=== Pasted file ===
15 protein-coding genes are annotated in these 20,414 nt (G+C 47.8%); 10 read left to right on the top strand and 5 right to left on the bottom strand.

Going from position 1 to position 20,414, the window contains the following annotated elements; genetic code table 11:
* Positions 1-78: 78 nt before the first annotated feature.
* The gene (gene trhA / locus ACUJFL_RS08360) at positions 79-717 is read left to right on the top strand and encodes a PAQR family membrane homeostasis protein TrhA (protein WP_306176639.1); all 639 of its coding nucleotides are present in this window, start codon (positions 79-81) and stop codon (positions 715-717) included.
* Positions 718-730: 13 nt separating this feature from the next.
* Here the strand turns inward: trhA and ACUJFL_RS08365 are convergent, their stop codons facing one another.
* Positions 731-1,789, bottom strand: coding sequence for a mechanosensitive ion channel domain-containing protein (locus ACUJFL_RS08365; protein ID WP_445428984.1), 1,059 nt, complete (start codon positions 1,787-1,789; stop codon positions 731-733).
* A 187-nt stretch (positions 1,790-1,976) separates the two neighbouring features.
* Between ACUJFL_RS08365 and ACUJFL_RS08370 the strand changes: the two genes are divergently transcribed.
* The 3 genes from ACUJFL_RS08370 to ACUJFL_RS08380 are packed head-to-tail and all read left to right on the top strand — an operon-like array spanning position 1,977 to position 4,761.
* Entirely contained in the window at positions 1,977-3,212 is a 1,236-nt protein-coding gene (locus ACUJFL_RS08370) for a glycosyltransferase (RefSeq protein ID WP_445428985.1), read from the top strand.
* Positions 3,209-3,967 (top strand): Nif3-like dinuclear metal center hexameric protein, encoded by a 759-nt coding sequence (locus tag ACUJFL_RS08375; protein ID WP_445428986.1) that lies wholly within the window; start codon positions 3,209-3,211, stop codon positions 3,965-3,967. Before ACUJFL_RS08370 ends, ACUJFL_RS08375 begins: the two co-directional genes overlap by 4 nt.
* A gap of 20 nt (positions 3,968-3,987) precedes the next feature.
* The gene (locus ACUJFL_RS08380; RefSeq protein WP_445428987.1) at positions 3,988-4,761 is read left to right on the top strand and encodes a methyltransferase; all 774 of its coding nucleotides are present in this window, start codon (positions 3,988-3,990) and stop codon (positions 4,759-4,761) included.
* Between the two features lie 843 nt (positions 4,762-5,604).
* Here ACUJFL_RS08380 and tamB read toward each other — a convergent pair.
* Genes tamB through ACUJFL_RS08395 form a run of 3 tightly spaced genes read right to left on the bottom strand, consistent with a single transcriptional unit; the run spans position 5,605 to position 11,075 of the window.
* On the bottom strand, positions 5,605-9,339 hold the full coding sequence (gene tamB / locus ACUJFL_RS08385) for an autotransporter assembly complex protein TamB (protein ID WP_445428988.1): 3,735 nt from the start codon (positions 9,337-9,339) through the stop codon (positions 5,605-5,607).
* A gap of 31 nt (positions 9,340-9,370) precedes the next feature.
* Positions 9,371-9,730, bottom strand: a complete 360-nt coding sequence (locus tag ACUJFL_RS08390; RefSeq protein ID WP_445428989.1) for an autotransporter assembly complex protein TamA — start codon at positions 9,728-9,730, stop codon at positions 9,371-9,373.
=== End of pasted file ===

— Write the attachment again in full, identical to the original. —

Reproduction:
15 protein-coding genes are annotated in these 20,414 nt (G+C 47.8%); 10 read left to right on the top strand and 5 right to left on the bottom strand.

Going from position 1 to position 20,414, the window contains the following annotated elements; genetic code table 11:
* Positions 1-78: 78 nt before the first annotated feature.
* The gene (gene trhA / locus ACUJFL_RS08360) at positions 79-717 is read left to right on the top strand and encodes a PAQR family membrane homeostasis protein TrhA (protein WP_306176639.1); all 639 of its coding nucleotides are present in this window, start codon (positions 79-81) and stop codon (positions 715-717) included.
* Positions 718-730: 13 nt separating this feature from the next.
* Here the strand turns inward: trhA and ACUJFL_RS08365 are convergent, their stop codons facing one another.
* Positions 731-1,789, bottom strand: coding sequence for a mechanosensitive ion channel domain-containing protein (locus ACUJFL_RS08365; protein ID WP_445428984.1), 1,059 nt, complete (start codon positions 1,787-1,789; stop codon positions 731-733).
* A 187-nt stretch (positions 1,790-1,976) separates the two neighbouring features.
* Between ACUJFL_RS08365 and ACUJFL_RS08370 the strand changes: the two genes are divergently transcribed.
* The 3 genes from ACUJFL_RS08370 to ACUJFL_RS08380 are packed head-to-tail and all read left to right on the top strand — an operon-like array spanning position 1,977 to position 4,761.
* Entirely contained in the window at positions 1,977-3,212 is a 1,236-nt protein-coding gene (locus ACUJFL_RS08370) for a glycosyltransferase (RefSeq protein ID WP_445428985.1), read from the top strand.
* Positions 3,209-3,967 (top strand): Nif3-like dinuclear metal center hexameric protein, encoded by a 759-nt coding sequence (locus tag ACUJFL_RS08375; protein ID WP_445428986.1) that lies wholly within the window; start codon positions 3,209-3,211, stop codon positions 3,965-3,967. Before ACUJFL_RS08370 ends, ACUJFL_RS08375 begins: the two co-directional genes overlap by 4 nt.
* A gap of 20 nt (positions 3,968-3,987) precedes the next feature.
* The gene (locus ACUJFL_RS08380; RefSeq protein WP_445428987.1) at positions 3,988-4,761 is read left to right on the top strand and encodes a methyltransferase; all 774 of its coding nucleotides are present in this window, start codon (positions 3,988-3,990) and stop codon (positions 4,759-4,761) included.
* Between the two features lie 843 nt (positions 4,762-5,604).
* Here ACUJFL_RS08380 and tamB read toward each other — a convergent pair.
* Genes tamB through ACUJFL_RS08395 form a run of 3 tightly spaced genes read right to left on the bottom strand, consistent with a single transcriptional unit; the run spans position 5,605 to position 11,075 of the window.
* On the bottom strand, positions 5,605-9,339 hold the full coding sequence (gene tamB / locus ACUJFL_RS08385) for an autotransporter assembly complex protein TamB (protein ID WP_445428988.1): 3,735 nt from the start codon (positions 9,337-9,339) through the stop codon (positions 5,605-5,607).
* A gap of 31 nt (positions 9,340-9,370) precedes the next feature.
* Positions 9,371-9,730, bottom strand: a complete 360-nt coding sequence (locus tag ACUJFL_RS08390; RefSeq protein ID WP_445428989.1) for an autotransporter assembly complex protein TamA — start codon at positions 9,728-9,730, stop codon at positions 9,371-9,373.